Starting your career and receiving your first paycheck is a big milestone in your life. As you enter the workforce, you’ll have new responsibilities, work with colleagues, and follow instructions from your superiors. Along with these changes, you’ll also have access to your hard-earned money.
However, with this newfound financial freedom comes the responsibility to manage your finances wisely. It can be tempting to spend impulsively and seek instant gratification, but it’s crucial to find a balance between enjoying your earnings and planning for the future. As a young earner, it’s important to understand the value of money, the significance of budgeting, and the importance of saving. Let’s explore some financial mistakes you should avoid early in your career.
- Impulsive spending: When you start earning, you’ll have access to your own money. While it’s okay to celebrate your first job and the income it brings, it’s important to be mindful of impulsive spending. Avoid buying expensive luxury items like branded clothes and high-end smartphones. Also, resist the urge to buy a vehicle immediately after starting your first job. Rent is a major expense, so it’s advisable not to spend more than 30 percent of your income on rent. Consider sharing accommodation or living in a paying guest arrangement instead of renting a flat with a high security deposit. Managing your hard-earned money wisely is crucial for financial stability and making the most of your earnings.
- Insufficient savings: Being financially prudent goes beyond avoiding overspending; it involves developing a habit of saving and investing thoughtfully from your very first paycheck. Financial experts suggest saving or investing at least 25 percent of your salary. However, personal circumstances can vary, so the percentage may be higher or lower depending on your family’s financial situation. The key is to start the investment process early and increase the amount as your income grows over time. Set financial goals for yourself, such as building an emergency fund equivalent to three to six months’ worth of living expenses. Begin by saving around 10 percent of your monthly salary and gradually increase the amount as your income increases. Allocate a portion of your income for retirement savings, long-term investments, short-term goals, and debt repayment.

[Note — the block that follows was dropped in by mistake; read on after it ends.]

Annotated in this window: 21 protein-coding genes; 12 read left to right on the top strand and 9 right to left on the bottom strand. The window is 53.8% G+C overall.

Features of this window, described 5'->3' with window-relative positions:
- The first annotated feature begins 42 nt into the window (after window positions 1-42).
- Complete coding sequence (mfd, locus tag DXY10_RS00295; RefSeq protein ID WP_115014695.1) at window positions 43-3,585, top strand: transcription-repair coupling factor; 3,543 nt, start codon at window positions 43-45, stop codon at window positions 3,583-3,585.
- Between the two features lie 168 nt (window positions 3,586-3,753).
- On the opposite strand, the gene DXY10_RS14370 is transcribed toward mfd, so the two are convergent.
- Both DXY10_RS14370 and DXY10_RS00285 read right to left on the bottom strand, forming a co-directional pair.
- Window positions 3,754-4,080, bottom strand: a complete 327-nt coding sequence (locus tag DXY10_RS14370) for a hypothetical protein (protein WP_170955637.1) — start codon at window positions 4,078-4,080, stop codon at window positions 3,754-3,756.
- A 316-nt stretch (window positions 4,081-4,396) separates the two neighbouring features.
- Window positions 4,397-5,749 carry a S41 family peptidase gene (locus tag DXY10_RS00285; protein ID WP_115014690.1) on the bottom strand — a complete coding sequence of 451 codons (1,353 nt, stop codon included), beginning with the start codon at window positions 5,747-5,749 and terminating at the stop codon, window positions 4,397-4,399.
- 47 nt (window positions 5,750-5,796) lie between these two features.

- Lack of understanding about taxes: It’s important to know that your salary may already have undergone tax deductions through TDS (Tax Deduction at Source) by your employer. However, you may be eligible for a refund for a portion or all of the TDS through effective tax planning. Certain investments and expenses qualify for deductions, reducing your overall tax liability. Declare your investments and expenses at the beginning of the financial year to avoid unnecessary TDS deductions. Plan your investments strategically to maximize deductions and potentially receive a tax refund. Explore tax-saving options such as mutual funds, Public Provident Fund (PPF), and deductions for medical bills or home loan interest payments. Educate yourself about various tax-saving investment options in India and utilize them to optimize your tax liabilities while building wealth.
- Excessive debt: Once you start earning, you may become eligible for credit from financial institutions. However, it’s important not to take on too much debt simply because you’re eligible. Avoid accumulating excessive debt from credit cards or personal loans. As a rule of thumb, your credit card dues should not exceed 30 percent of your monthly salary. Live within your means and avoid taking on debt that you cannot afford to repay.
By avoiding these financial mistakes early in your career, you’ll be better equipped to manage your finances, save for the future, and achieve your financial goals. Remember to seek advice from a financial advisor or use online resources to enhance your knowledge about tax planning and investment strategies.